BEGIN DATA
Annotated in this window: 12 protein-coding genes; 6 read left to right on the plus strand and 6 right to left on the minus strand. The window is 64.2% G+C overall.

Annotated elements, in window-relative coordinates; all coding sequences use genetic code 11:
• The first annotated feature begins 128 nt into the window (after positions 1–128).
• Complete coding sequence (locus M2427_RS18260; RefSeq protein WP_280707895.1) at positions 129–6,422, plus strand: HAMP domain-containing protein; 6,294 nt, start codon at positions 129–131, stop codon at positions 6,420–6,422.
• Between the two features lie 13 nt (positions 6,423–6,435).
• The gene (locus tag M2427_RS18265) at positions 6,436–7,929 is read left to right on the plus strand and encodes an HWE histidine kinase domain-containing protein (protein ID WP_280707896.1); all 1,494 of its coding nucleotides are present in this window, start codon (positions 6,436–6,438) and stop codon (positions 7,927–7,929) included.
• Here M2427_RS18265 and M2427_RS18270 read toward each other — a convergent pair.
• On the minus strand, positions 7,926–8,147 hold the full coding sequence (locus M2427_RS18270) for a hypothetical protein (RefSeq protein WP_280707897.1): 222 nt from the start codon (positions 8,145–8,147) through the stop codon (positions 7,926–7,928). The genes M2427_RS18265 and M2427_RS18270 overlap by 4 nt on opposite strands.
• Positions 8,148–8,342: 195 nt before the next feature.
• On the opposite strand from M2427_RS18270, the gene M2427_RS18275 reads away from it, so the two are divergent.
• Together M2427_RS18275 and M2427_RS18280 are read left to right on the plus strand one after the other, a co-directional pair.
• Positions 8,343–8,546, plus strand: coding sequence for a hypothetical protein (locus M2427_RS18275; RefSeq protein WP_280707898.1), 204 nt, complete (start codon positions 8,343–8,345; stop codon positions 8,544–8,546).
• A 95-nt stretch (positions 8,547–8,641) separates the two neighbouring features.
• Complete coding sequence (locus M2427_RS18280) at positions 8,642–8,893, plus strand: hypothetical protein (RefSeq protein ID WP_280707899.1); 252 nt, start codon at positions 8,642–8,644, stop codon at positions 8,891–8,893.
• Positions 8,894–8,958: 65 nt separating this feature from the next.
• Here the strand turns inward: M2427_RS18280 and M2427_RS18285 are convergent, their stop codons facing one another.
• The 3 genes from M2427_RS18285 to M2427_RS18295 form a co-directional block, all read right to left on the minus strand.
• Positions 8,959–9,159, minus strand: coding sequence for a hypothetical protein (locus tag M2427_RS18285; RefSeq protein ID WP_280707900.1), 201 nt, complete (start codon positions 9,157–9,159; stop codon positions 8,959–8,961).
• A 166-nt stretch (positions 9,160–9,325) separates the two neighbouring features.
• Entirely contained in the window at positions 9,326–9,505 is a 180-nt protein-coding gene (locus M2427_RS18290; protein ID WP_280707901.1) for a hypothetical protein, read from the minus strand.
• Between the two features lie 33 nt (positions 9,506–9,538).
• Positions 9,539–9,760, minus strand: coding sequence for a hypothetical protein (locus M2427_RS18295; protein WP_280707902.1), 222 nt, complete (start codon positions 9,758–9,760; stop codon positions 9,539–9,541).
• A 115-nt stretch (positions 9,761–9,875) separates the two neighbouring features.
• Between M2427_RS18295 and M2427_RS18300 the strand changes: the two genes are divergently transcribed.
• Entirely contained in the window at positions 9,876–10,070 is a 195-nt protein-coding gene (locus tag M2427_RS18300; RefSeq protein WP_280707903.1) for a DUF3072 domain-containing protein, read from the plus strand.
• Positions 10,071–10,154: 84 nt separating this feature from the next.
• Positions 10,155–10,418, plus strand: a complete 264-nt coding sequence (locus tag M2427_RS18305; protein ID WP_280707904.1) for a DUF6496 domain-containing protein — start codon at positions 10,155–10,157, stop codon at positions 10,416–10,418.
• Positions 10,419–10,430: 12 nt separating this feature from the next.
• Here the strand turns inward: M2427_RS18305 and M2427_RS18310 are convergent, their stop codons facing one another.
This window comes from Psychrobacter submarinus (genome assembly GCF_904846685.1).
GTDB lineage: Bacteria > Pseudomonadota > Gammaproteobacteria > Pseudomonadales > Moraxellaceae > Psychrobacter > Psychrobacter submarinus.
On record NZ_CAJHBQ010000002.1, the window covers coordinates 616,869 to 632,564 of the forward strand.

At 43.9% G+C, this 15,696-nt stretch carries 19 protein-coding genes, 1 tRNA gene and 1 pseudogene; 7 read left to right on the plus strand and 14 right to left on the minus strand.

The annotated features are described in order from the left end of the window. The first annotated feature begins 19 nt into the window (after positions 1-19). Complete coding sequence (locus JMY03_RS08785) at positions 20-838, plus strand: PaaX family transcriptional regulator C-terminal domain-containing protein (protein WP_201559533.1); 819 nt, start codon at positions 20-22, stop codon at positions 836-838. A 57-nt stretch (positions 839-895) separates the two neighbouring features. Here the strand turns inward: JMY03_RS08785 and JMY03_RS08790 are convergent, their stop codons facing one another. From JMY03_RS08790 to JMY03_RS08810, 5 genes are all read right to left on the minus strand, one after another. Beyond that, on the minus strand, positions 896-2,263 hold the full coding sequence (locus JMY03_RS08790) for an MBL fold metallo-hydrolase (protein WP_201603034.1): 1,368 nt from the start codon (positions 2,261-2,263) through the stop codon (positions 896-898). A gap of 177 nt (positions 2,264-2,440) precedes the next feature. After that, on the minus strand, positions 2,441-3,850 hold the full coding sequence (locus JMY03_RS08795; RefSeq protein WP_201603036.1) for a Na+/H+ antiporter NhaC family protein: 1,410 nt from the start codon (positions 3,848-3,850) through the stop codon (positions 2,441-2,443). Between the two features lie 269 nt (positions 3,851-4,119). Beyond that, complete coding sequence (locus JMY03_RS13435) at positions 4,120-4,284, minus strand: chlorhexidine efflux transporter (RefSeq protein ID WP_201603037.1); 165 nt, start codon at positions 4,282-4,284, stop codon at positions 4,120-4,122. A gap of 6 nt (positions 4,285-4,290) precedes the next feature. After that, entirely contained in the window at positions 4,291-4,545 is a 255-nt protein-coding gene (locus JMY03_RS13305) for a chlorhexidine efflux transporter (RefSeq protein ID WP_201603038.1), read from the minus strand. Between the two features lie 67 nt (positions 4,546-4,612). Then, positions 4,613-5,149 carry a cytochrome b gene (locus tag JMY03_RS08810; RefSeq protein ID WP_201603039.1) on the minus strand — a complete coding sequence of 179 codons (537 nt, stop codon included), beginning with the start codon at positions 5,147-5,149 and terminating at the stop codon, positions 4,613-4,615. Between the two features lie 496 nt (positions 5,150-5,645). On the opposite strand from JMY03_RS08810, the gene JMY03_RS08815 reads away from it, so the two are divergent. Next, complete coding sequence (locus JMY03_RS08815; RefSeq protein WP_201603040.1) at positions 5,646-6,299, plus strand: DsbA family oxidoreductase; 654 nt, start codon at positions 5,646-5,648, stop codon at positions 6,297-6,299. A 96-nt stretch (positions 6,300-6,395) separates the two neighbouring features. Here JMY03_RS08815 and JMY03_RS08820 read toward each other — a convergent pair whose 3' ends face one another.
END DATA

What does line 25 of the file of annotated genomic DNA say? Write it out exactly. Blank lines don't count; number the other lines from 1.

• Entirely contained in the window at positions 9,876–10,070 is a 195-nt protein-coding gene (locus tag M2427_RS18300; RefSeq protein WP_280707903.1) for a DUF3072 domain-containing protein, read from the plus strand.